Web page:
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Our groundnut plants have yet to deliver any leaf mines of Odontota scapularis, but they’re worth having around just for their striking flowers (seen here with a planthopper, Metcalfa pruinosa), though of course their prolific, delicious and nutritious tubers are a nice bonus.

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This spring we sprouted some cardinal flower (Campanulaceae: Lobelia cardinalis) from seed, and a couple of plants are now blooming in the drainage swale we dug across the front yard last fall:

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Here’s a wild turkey walking by one of them on August 19—a whole herd came through, with a few wandering onto our front stoop. I took this picture through the window by the front door.

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I don’t remember specifically planting garden phlox (Polemoniaceae: Phlox paniculata), but it’s been jumping around our yard for a few years now.

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I’ve been watching it closely for leaf mines of Liriomyza phloxiphaga (Agromyzidae), which is known from a single specimen I reared from phlox in my mother’s garden three years ago. No luck so far, but on August 17 I did find this:

Leafminer #153: A heretofore unknown leafminer that forms a narrow linear mine in leaves of garden phlox, soon entering the midrib and presumably continuing into the stem—as with Marmara viburnella, but this isn’t a Marmara; at this point I’m not sure what insect order it belongs to. I can’t see an eggshell at the beginning of the mine, there is no evident frass or larva when I backlight the leaf, and there is no external evidence of feeding in the stem.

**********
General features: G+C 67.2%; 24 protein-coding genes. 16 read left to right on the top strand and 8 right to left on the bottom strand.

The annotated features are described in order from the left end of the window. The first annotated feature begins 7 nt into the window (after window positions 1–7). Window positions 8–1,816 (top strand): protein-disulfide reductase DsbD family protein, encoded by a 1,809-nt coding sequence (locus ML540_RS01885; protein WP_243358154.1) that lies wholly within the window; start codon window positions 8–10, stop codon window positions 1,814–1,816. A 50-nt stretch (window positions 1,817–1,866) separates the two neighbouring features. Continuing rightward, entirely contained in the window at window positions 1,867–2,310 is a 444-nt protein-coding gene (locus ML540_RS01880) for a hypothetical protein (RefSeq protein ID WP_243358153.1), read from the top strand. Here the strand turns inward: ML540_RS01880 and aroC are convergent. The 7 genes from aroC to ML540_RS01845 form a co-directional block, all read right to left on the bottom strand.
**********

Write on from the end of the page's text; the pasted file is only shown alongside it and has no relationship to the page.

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I’ve found one other example so far, right next to the garage.

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Leafminer #154: Phyllocnistis ampelopsiella (Gracillariidae), on Virginia creeper (Vitaceae:  Parthenocissus quinquefolia).  This species mines exclusively on the undersides of Virginia creeper leaves, with little or no visible sign on the upper surface. Julia can attest that I’ve been checking the undersides of the leaves of the vine growing up the rock at the entrance to our driveway pretty much every day when we get home from work, so it’s baffling to me that on August 23 there were suddenly multiple mines from which the adult moths had already emerged.